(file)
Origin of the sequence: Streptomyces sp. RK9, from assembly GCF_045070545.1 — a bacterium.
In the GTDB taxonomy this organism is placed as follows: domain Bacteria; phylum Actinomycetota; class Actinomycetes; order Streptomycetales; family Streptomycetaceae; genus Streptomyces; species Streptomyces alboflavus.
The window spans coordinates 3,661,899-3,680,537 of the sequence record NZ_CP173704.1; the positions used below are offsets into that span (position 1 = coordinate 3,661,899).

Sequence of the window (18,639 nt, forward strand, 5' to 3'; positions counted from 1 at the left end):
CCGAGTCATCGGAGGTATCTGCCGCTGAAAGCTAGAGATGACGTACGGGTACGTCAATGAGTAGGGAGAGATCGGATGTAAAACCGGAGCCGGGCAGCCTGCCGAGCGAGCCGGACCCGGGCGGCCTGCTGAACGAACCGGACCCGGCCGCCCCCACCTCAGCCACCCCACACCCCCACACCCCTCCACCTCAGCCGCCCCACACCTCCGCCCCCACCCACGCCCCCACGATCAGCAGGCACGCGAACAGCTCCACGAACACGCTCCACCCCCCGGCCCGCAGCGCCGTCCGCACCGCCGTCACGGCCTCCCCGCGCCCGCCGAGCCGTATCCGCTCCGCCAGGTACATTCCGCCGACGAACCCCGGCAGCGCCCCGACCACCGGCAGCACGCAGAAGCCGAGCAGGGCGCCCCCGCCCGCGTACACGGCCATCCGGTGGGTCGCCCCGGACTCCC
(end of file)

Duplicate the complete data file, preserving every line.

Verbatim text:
Origin of the sequence: Streptomyces sp. RK9, from assembly GCF_045070545.1 — a bacterium.
In the GTDB taxonomy this organism is placed as follows: domain Bacteria; phylum Actinomycetota; class Actinomycetes; order Streptomycetales; family Streptomycetaceae; genus Streptomyces; species Streptomyces alboflavus.
The window spans coordinates 3,661,899-3,680,537 of the sequence record NZ_CP173704.1; the positions used below are offsets into that span (position 1 = coordinate 3,661,899).

Sequence of the window (18,639 nt, forward strand, 5' to 3'; positions counted from 1 at the left end):
CCGAGTCATCGGAGGTATCTGCCGCTGAAAGCTAGAGATGACGTACGGGTACGTCAATGAGTAGGGAGAGATCGGATGTAAAACCGGAGCCGGGCAGCCTGCCGAGCGAGCCGGACCCGGGCGGCCTGCTGAACGAACCGGACCCGGCCGCCCCCACCTCAGCCACCCCACACCCCCACACCCCTCCACCTCAGCCGCCCCACACCTCCGCCCCCACCCACGCCCCCACGATCAGCAGGCACGCGAACAGCTCCACGAACACGCTCCACCCCCCGGCCCGCAGCGCCGTCCGCACCGCCGTCACGGCCTCCCCGCGCCCGCCGAGCCGTATCCGCTCCGCCAGGTACATTCCGCCGACGAACCCCGGCAGCGCCCCGACCACCGGCAGCACGCAGAAGCCGAGCAGGGCGCCCCCGCCCGCGTACACGGCCATCCGGTGGGTCGCCCCGGACTCCC